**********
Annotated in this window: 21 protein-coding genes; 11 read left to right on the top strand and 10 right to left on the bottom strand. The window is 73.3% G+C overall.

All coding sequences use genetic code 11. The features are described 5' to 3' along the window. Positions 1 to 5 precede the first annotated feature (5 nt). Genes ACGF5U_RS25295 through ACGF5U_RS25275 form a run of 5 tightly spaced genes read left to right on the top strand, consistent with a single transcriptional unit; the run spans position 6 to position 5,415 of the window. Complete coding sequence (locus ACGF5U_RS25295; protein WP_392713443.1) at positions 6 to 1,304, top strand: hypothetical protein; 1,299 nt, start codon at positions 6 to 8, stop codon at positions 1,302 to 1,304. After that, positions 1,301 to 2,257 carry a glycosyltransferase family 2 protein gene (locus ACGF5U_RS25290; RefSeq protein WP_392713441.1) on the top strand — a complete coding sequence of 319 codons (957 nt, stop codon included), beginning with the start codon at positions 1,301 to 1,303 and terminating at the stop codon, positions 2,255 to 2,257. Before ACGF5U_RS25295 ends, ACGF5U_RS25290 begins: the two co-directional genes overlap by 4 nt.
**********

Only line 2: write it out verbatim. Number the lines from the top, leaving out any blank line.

All coding sequences use genetic code 11. The features are described 5' to 3' along the window. Positions 1 to 5 precede the first annotated feature (5 nt). Genes ACGF5U_RS25295 through ACGF5U_RS25275 form a run of 5 tightly spaced genes read left to right on the top strand, consistent with a single transcriptional unit; the run spans position 6 to position 5,415 of the window. Complete coding sequence (locus ACGF5U_RS25295; protein WP_392713443.1) at positions 6 to 1,304, top strand: hypothetical protein; 1,299 nt, start codon at positions 6 to 8, stop codon at positions 1,302 to 1,304. After that, positions 1,301 to 2,257 carry a glycosyltransferase family 2 protein gene (locus ACGF5U_RS25290; RefSeq protein WP_392713441.1) on the top strand — a complete coding sequence of 319 codons (957 nt, stop codon included), beginning with the start codon at positions 1,301 to 1,303 and terminating at the stop codon, positions 2,255 to 2,257. Before ACGF5U_RS25295 ends, ACGF5U_RS25290 begins: the two co-directional genes overlap by 4 nt.